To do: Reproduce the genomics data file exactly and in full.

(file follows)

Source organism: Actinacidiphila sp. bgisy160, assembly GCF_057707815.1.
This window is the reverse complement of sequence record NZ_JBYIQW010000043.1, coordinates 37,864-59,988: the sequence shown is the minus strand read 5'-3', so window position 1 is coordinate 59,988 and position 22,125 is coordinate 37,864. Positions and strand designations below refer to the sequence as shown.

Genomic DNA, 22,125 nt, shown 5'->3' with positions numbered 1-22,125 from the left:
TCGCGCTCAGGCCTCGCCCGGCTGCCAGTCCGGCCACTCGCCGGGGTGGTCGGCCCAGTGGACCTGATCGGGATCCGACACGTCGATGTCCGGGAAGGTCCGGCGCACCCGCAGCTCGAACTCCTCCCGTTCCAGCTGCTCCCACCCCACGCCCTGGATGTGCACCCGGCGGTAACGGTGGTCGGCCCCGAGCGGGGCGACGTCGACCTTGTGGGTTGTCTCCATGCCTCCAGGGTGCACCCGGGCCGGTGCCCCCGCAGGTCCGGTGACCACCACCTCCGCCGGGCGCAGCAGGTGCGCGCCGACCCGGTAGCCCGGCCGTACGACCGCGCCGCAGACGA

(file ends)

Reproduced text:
Source organism: Actinacidiphila sp. bgisy160, assembly GCF_057707815.1.
This window is the reverse complement of sequence record NZ_JBYIQW010000043.1, coordinates 37,864-59,988: the sequence shown is the minus strand read 5'-3', so window position 1 is coordinate 59,988 and position 22,125 is coordinate 37,864. Positions and strand designations below refer to the sequence as shown.

Genomic DNA, 22,125 nt, shown 5'->3' with positions numbered 1-22,125 from the left:
TCGCGCTCAGGCCTCGCCCGGCTGCCAGTCCGGCCACTCGCCGGGGTGGTCGGCCCAGTGGACCTGATCGGGATCCGACACGTCGATGTCCGGGAAGGTCCGGCGCACCCGCAGCTCGAACTCCTCCCGTTCCAGCTGCTCCCACCCCACGCCCTGGATGTGCACCCGGCGGTAACGGTGGTCGGCCCCGAGCGGGGCGACGTCGACCTTGTGGGTTGTCTCCATGCCTCCAGGGTGCACCCGGGCCGGTGCCCCCGCAGGTCCGGTGACCACCACCTCCGCCGGGCGCAGCAGGTGCGCGCCGACCCGGTAGCCCGGCCGTACGACCGCGCCGCAGACGA